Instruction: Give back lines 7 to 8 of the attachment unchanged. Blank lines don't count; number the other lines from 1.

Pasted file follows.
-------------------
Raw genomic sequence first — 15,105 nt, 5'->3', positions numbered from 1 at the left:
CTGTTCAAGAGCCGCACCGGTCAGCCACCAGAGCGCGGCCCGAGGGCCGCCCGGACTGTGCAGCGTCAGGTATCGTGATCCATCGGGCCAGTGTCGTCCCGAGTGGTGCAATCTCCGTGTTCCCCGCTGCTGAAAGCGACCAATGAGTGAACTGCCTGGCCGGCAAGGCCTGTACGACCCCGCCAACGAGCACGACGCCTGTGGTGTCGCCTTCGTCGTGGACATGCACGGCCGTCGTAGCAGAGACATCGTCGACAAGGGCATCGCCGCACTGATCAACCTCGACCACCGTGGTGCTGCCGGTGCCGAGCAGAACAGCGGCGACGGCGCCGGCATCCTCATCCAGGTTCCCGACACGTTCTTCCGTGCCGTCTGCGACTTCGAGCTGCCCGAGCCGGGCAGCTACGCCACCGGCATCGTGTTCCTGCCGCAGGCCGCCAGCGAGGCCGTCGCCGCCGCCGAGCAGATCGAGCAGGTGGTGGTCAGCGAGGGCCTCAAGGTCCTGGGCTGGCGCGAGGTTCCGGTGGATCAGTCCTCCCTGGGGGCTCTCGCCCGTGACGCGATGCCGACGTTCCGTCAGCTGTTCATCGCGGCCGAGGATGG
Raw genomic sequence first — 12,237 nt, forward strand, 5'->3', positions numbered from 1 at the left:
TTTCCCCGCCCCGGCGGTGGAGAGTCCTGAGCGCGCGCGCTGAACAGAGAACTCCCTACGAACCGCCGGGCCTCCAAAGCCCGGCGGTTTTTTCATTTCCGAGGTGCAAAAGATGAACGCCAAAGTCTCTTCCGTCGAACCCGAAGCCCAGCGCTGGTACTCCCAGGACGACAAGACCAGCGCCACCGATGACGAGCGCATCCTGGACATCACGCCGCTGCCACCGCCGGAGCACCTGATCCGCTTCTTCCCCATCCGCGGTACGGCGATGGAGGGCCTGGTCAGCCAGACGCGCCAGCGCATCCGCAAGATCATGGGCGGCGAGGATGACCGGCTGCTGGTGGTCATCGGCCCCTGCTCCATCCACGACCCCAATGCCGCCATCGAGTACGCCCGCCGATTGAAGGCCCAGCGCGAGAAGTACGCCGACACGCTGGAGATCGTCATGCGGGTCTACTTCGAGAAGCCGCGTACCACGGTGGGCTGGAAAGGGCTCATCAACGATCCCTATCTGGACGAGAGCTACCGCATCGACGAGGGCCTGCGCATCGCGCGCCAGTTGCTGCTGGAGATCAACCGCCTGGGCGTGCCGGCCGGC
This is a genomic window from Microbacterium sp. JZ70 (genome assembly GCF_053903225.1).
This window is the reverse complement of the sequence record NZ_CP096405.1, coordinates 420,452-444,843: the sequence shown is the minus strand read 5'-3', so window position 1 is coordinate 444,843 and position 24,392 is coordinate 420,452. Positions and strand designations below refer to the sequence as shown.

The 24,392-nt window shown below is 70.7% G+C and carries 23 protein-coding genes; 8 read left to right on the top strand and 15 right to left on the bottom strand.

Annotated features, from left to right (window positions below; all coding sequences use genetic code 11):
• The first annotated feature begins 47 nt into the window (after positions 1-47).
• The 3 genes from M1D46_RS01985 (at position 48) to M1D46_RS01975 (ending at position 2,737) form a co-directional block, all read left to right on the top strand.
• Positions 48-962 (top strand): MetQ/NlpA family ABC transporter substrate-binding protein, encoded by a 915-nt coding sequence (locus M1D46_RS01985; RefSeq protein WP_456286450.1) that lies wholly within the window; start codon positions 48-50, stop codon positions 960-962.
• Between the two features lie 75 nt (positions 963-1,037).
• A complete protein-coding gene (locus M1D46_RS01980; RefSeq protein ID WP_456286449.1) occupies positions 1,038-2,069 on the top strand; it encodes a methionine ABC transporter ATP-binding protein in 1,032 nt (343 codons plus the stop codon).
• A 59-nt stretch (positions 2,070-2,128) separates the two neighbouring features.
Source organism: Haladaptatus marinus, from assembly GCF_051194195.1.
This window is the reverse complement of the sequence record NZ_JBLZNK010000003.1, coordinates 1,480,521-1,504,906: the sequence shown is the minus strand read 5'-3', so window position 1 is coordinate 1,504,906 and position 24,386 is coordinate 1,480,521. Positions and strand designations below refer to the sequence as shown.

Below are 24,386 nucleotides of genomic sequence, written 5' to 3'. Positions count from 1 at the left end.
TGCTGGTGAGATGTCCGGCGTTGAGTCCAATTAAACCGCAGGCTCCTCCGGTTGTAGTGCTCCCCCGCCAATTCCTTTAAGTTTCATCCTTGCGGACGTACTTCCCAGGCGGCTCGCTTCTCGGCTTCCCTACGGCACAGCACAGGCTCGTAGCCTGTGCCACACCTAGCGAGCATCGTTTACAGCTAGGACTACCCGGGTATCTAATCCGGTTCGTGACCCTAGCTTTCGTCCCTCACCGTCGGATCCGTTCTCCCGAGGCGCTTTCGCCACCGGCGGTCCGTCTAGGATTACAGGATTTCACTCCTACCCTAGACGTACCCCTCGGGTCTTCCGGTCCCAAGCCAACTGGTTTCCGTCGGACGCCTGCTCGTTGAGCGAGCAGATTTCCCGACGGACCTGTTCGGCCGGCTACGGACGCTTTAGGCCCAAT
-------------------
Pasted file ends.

The 24,392-nt window shown below is 70.7% G+C and carries 23 protein-coding genes; 8 read left to right on the top strand and 15 right to left on the bottom strand.

Annotated features, from left to right (window positions below; all coding sequences use genetic code 11):